However, Fernández number 16 has yet to be officially retired, the Marlins began construction of a new, state-of-the-art stadium at the Miami Orange Bowl site on July 18,2009. The now approved stadium was the subject of a legal battle. A lawsuit by local automobile franchise mogul and former Philadelphia Eagles owner Norman Braman contested the legality of the deal with Miami-Dade County, Miami-Dade County Judge Beth Cohen dismissed all the charges in Bramans lawsuit. The seating capacity for Marlins Park is 36,742, making it the third smallest stadium in the MLB and its first regular season game was April 4,2012, against the St. Until a naming-rights deal is reached, the park will be known as Marlins Park, the Marlins flagship radio station from their inception in 1993 through 2007 was WQAM560 AM
Major League Baseball All-Star Game
The game usually occurs on either the second or third Tuesday in July, and is meant to mark a symbolic halfway-point in the MLB season. Both of the major leagues share a common All-Star break, with no games scheduled on the day before or two days after the All-Star Game itself. Some additional events and festivities associated with the game take place each year close to, no official MLB All-Star Game was held in 1945 including the official selection of players due to World War II travel restrictions. The first All-Star Game was held on July 6,1933 as part of the 1933 Worlds Fair in Chicago, at Comiskey Park and was initiated by Arch Ward, initially intended to be a one-time event, its great success resulted in making the game an annual one. The venue for the All-Star Game is chosen by Major League Baseball, the criteria for the venue are subjective, cities with new ballparks and those who have not hosted the game in a long time—or ever—tend to get selected. New York City has hosted more than any city, having done so nine times in five different stadiums.
At the same time, the New York Mets failed to host for 48 seasons, in the first two decades of the game there were two pairs of teams that shared ballparks, located in Philadelphia and St. Louis. This led to some shorter-than-usual gaps between the use of venues, The Cardinals hosted the game in 1940, and the Browns in 1948. The Athletics hosted the game in 1943, and the Phillies in 1952, the venues traditionally alternate between the American League and National League every year. This tradition has been several times, The first time was in 1951. Detroit Tigers were chosen to host the game as part of the citys 250th birthday. The second was when the format during the 1959–1962 seasons resulted in the A. L. being one game ahead in turn. This was corrected in 2007, when the N. L, San Francisco Giants were the host for the 2007 All-Star Game, which set up the 2008 game to be held at the A. L. s Yankee Stadium in its final season. This decision was made following the announcement of Miami as host for the 2017 All Star Game, the coaching staff for each team is selected by its manager.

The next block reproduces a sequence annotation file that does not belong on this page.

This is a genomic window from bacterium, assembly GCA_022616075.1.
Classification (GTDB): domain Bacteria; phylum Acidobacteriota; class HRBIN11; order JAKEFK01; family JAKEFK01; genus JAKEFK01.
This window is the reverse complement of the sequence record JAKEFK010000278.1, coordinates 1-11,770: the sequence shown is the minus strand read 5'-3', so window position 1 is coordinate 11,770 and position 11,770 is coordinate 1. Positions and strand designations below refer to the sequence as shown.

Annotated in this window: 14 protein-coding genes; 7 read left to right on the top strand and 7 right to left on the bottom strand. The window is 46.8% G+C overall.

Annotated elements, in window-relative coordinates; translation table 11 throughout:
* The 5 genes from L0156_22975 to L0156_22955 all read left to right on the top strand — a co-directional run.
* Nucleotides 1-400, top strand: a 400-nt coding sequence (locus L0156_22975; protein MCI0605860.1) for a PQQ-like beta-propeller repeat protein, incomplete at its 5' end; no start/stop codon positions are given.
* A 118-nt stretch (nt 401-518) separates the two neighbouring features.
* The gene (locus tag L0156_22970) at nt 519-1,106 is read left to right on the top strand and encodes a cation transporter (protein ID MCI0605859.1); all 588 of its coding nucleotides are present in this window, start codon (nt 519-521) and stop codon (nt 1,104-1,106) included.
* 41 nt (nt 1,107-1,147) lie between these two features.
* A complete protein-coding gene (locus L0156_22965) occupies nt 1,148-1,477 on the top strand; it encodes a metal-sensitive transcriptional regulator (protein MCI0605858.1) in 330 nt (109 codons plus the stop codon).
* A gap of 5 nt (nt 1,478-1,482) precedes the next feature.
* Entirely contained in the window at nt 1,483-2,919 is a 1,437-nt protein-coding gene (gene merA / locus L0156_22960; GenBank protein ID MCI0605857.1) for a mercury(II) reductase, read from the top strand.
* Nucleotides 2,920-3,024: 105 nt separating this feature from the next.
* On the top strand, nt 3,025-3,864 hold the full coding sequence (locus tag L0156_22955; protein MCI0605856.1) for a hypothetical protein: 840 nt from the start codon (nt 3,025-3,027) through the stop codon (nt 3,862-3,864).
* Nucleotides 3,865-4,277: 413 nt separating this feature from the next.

This honor is given to the manager, not the team and this happened in 2003, when Dusty Baker managed the National League team despite having moved from the National League champion San Francisco Giants to the Chicago Cubs. This has included situations where the person is no longer actively managing a team, mcGraw came out of retirement for that purpose. Dick Williams resigned after managing the Oakland Athletics to the 1973 World Series, in 1974, he became manager of the California Angels, whose uniform he wore for the game. Tony La Russa, who managed the World Series champion St. Louis Cardinals in 2011, in 1979, Bob Lemon managed the American League team after having been fired by New York Yankees owner George Steinbrenner
Clarence Edwin Cito Gaston is a former Major League Baseball outfielder and manager. His major league career as a player lasted from 1967 to 1978, most notably for the San Diego Padres and he spent his entire managerial career with the Toronto Blue Jays, becoming the first African-American manager in Major League history to win a World Series title. Cito Gaston managed the Toronto Blue Jays from 1989 to 1997, during this time, he managed the Blue Jays to four American League East division titles, two American League pennants and two World Series titles. Gaston grew up in San Antonio and Corpus Christi and his career ambitions were either to be a truck driver like his father, or make it into the Major Leagues. He adopted his nickname Cito in preference to his given name Clarence, Gaston told Toronto Blue Jays broadcasters that the name was taken from a Mexican-American wrestler he watched as a young man in Texas. Other reports state that Gaston was given this nickname from a friend named Carlos Thompson who thought that Gaston resembled a Mexican wrestler named Cito, as a player with the Atlanta Braves, he was the roommate of Hank Aaron.